The most Southern link, which turns out not to be so Southern, is back from an August 30 Wall Street Journal article entitled "Why We Can't Get Enough Fried Chicken." It includes an interview with Linton Hopkins of Restaurant Eugene and mentions versions by Ford Fry at JCT. Kitchen (including Fry's recipe) and Asha Gomez at Cardamom Hill.
Writer Josh Ozerky, who calls fried chicken this year's "it dish," includes both Hopkins' and Fry's chicken on his list of 11 favorites, describing them this way:
Restaurant Eugene, Atlanta: A mind-bending chicken cooked in a cocktail of savory animal fats.
JCT. Kitchen & Bar, Atlanta: Stripped-down, urbane, brilliant.
Now, here's a catty observation, but still...The WSJ piece came out almost a year to the day after Jennifer Zyman penned a piece for the AJC, "Hot Fried Chicken." True, Ozerky's piece was more general, but he did strongly stress the trend toward spicy-hot chicken, including the Korean versions, common in Atlanta now. You need to read both articles to get a good overview. (Jennifer also wrote a piece for CL about Korean fried chicken in 2008, about the time it began its surge.)
Ozerky's article has one omission history-wise. It doesn't mention Scott Peacock, former chef at Watershed, whose chicken is legendary. True, he's not in the restaurant biz these days, but how can you write about the resurgence of fried chicken without mentioning him and his mentor, Edna Lewis?
Ozerky's article includes one observation that always annoys me. He mentions the awful trend toward chicken fried off the bone. That, which Peacock used to complain about too, completely ignores that the bone adds flavor.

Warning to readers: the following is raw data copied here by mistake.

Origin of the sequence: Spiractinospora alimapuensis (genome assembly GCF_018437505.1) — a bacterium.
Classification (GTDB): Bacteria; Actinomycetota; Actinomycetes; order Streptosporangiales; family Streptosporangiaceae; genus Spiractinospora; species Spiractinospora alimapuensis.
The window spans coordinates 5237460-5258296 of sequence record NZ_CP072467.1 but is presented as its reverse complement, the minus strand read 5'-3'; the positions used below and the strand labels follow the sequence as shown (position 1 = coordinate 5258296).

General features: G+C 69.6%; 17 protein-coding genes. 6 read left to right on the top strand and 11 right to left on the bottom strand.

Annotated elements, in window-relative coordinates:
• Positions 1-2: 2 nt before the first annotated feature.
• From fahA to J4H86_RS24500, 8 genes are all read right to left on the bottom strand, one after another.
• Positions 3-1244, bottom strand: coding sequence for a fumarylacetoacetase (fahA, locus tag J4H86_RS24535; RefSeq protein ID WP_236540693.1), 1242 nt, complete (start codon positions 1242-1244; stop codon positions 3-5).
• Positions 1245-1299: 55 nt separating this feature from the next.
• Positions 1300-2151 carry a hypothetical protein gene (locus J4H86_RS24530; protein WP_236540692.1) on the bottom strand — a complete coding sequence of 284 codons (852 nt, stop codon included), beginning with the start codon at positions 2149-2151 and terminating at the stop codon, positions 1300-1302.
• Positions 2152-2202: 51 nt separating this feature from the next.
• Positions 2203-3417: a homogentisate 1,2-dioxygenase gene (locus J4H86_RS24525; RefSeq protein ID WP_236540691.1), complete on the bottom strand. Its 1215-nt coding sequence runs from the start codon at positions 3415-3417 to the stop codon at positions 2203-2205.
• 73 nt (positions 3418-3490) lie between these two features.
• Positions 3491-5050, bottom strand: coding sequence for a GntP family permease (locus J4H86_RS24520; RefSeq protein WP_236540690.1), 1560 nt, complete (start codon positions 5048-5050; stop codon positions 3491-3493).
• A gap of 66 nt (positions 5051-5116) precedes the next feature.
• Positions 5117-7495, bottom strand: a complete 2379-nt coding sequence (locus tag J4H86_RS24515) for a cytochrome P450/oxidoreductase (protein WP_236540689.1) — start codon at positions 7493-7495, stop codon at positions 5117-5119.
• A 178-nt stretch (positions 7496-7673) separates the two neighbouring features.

Ozersky writes that his list of favorites is "completely subjective, and maybe even somewhat capricious." Let's not forget that this is the same newspaper that called the Ghetto Burger at Ann's Snack Bar the best in the country - and then described a burger that wasn't the Ghetto Burger.
The FDA is on the verge of banning the use of truly poisonous trans fats. Most fast-food restaurants have eliminated or significantly cut use of trans fats in recent years. An exception was Long John Silver's, whose Big Catch meal was declared the "Most Unhealthy Meal in America" by the Center for Science in the Public Interest earlier this year. The meal, which has since been removed from the menu, contained "33 grams of trans fats and 3,700 milligrams of sodium," according to the CSPI.
Long John Silver's has promised to eliminate the fats in all of their restaurants by the end of the year. Church's fried chicken still contains significant trans fats while my beloved Popeyes' food is mainly trans-free, except for its Cajun fries.
EatLocalGrown.com recently published a list of "Eight Foods that Food Experts Won't Eat." The list includes, among others, popcorn, canned tomatoes, and "conventional apples." The latter taboo pains me. I eat at least one apple a day, as the famous bromide prescribes, and I have never tasted an organic apple that I really liked. Fuji apples, my favorites, are coming in now and I'm gonna endure poison for sweet, crunchy, tangy pleasure ...
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